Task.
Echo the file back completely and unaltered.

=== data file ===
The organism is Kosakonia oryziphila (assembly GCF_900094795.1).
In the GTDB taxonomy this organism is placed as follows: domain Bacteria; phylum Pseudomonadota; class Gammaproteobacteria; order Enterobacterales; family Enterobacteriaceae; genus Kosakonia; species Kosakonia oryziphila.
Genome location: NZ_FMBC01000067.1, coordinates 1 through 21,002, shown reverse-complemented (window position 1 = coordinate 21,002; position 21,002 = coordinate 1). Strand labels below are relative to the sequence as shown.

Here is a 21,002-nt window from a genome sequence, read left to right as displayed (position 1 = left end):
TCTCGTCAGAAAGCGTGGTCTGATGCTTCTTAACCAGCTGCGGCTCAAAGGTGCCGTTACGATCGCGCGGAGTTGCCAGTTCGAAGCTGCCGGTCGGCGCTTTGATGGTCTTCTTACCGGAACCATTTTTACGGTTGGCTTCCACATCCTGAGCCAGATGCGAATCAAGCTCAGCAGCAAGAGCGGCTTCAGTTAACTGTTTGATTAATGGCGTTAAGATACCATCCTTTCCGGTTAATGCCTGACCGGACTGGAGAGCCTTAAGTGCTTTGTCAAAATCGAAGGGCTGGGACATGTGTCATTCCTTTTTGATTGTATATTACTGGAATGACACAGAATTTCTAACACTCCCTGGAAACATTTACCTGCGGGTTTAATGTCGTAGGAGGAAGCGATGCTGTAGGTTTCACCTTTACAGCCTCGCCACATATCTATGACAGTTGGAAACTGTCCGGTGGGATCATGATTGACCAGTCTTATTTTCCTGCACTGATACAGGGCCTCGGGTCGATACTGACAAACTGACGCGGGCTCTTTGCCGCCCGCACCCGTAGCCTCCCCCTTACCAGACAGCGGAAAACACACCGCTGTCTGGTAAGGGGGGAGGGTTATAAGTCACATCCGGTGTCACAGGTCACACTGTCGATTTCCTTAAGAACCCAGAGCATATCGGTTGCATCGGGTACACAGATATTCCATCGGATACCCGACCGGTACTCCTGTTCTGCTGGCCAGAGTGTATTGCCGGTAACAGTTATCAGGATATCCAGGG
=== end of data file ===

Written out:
The organism is Kosakonia oryziphila (assembly GCF_900094795.1).
In the GTDB taxonomy this organism is placed as follows: domain Bacteria; phylum Pseudomonadota; class Gammaproteobacteria; order Enterobacterales; family Enterobacteriaceae; genus Kosakonia; species Kosakonia oryziphila.
Genome location: NZ_FMBC01000067.1, coordinates 1 through 21,002, shown reverse-complemented (window position 1 = coordinate 21,002; position 21,002 = coordinate 1). Strand labels below are relative to the sequence as shown.

Here is a 21,002-nt window from a genome sequence, read left to right as displayed (position 1 = left end):
TCTCGTCAGAAAGCGTGGTCTGATGCTTCTTAACCAGCTGCGGCTCAAAGGTGCCGTTACGATCGCGCGGAGTTGCCAGTTCGAAGCTGCCGGTCGGCGCTTTGATGGTCTTCTTACCGGAACCATTTTTACGGTTGGCTTCCACATCCTGAGCCAGATGCGAATCAAGCTCAGCAGCAAGAGCGGCTTCAGTTAACTGTTTGATTAATGGCGTTAAGATACCATCCTTTCCGGTTAATGCCTGACCGGACTGGAGAGCCTTAAGTGCTTTGTCAAAATCGAAGGGCTGGGACATGTGTCATTCCTTTTTGATTGTATATTACTGGAATGACACAGAATTTCTAACACTCCCTGGAAACATTTACCTGCGGGTTTAATGTCGTAGGAGGAAGCGATGCTGTAGGTTTCACCTTTACAGCCTCGCCACATATCTATGACAGTTGGAAACTGTCCGGTGGGATCATGATTGACCAGTCTTATTTTCCTGCACTGATACAGGGCCTCGGGTCGATACTGACAAACTGACGCGGGCTCTTTGCCGCCCGCACCCGTAGCCTCCCCCTTACCAGACAGCGGAAAACACACCGCTGTCTGGTAAGGGGGGAGGGTTATAAGTCACATCCGGTGTCACAGGTCACACTGTCGATTTCCTTAAGAACCCAGAGCATATCGGTTGCATCGGGTACACAGATATTCCATCGGATACCCGACCGGTACTCCTGTTCTGCTGGCCAGAGTGTATTGCCGGTAACAGTTATCAGGATATCCAGGG